transmigrant

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trans·mi·grant

 (trăns-mī′grənt, trănz-)
n.
1. One that transmigrates.
2. One in transit through a country on the way to the country in which one intends to settle.

transmigrant

(trænzˈmaɪɡrənt; ˈtrænzmɪɡrənt)
n
an emigrant on the way to the country of immigration
adj
passing through from one place or stage to another

trans•mi•grant

(trænsˈmaɪ grənt, trænz-)

n.
1. a person passing through a country or place on the way to the place in which he or she intends to settle.
adj.
2. passing from one place or state to another.
[1665–75; < Latin trānsmigrant-, s. of trānsmigrāns, present participle of trānsmigrāre to depart, migrate. See trans-, migrant]
ThesaurusAntonymsRelated WordsSynonymsLegend:

transmigrant

noun
One who emigrates:
References in periodicals archive ?
Yeoh BSA (2006) Bifurcated labour: the unequal incorporation of transmigrants in Singapore.
Hence, this work looks at the African American elite in academia, where it explores the emergent ethnic identities of African and Caribbean immigrants and transmigrants, Gullah/Geechees, Louisiana Creoles, and even Native Americans of partly African ancestry.
2008) 'La migration transnationale: logique individuelle dans l'espace national: l'exemple des transmigrants subsahariens a l'epreuve de l'externalisation de la gestion des flux migratoires au Maroc', Social Science Information 47 (4): 697-713.
Analyses of Dominican transnationalism suggest a trend of transmigrants using the host nation-state as an economic resource while maintaining a psychic and cultural connection with the home country.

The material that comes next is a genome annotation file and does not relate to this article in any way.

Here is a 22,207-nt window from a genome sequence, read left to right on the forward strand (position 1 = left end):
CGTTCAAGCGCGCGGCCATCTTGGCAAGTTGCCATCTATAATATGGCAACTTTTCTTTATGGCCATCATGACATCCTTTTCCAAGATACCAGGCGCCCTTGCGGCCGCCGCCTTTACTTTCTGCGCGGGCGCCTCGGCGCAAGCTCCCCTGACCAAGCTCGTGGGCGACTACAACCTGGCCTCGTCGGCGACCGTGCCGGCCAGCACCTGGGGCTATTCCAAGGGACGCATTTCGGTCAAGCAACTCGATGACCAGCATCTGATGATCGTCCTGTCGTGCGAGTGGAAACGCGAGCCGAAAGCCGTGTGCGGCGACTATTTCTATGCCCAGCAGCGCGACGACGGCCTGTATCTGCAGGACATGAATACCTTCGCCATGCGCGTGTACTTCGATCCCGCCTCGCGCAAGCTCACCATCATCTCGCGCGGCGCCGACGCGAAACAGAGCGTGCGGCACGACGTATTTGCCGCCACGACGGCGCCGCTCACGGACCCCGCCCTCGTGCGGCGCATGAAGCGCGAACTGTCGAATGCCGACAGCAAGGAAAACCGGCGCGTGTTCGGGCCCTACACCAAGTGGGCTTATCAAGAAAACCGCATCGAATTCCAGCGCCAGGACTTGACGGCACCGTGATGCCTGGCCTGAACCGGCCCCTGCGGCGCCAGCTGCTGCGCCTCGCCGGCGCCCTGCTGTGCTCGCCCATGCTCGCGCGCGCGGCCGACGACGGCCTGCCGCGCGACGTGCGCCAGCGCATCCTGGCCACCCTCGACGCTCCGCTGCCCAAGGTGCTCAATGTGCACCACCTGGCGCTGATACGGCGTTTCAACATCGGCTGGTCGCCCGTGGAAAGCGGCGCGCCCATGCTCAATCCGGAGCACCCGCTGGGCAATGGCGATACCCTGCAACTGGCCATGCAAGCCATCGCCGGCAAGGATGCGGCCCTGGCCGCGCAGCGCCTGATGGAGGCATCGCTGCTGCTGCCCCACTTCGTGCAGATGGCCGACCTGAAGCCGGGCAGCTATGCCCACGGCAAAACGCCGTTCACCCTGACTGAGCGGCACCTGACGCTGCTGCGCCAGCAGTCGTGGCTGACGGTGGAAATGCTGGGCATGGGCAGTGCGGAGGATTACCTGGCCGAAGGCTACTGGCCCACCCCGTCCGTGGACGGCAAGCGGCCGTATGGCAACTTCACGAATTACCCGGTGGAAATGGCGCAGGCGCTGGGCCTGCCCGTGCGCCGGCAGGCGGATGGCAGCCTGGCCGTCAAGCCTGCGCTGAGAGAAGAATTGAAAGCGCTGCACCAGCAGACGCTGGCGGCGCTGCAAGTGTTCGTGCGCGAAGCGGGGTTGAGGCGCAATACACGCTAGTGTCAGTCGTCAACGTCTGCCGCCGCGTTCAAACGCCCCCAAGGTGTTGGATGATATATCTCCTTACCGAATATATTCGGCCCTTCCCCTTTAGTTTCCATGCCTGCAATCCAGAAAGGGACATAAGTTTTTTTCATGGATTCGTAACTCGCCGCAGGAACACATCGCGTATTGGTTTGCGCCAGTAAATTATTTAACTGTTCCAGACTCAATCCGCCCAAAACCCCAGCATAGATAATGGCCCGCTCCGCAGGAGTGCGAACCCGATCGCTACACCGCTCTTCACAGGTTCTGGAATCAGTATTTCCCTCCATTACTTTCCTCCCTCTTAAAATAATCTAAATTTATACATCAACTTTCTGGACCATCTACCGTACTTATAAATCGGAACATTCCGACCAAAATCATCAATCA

Transmigration and global flows are therefore at the core of this novella; it is a representation of transmigrants or global Indians who are at ease in both the adopted country and the homeland and maintain multiple linkages to both.
In 2005 Mexico detained and expelled 223,000 Central American transmigrants, but less than 64,000 in 2010.
As regards invisible integration in the extensive body of literature on regional integration in Africa, there is hardly any discussion of the "invisible" segment of the population; the author himself notes that the concept has been "hitherto neglected" despite the fact that it is "a powerful weapon deployed by transmigrants (p.
Adults acquire filarial infection more rapidly than children: a study in Indonesian transmigrants.
In the early 1980s, (3) the Indonesian government sent 4,000 households of transmigrants to the forest area in Nagari (4) Pangean of Riau Province, ninety per cent of them from the highly populated island of Java and the remainder from the local areas.
State-organised migrants, sometimes called transmigrants, often receive preferential support from the state, gaining access to land at the expense of native (1) populations, who may perceive migration as internal colonialism.
Transmigrants and nation-states: Something old and something new in U.
The Dutch colonial elite never spent their whole life in the colony: one of the characteristics of this group was that they were transmigrants (Bosma 2007).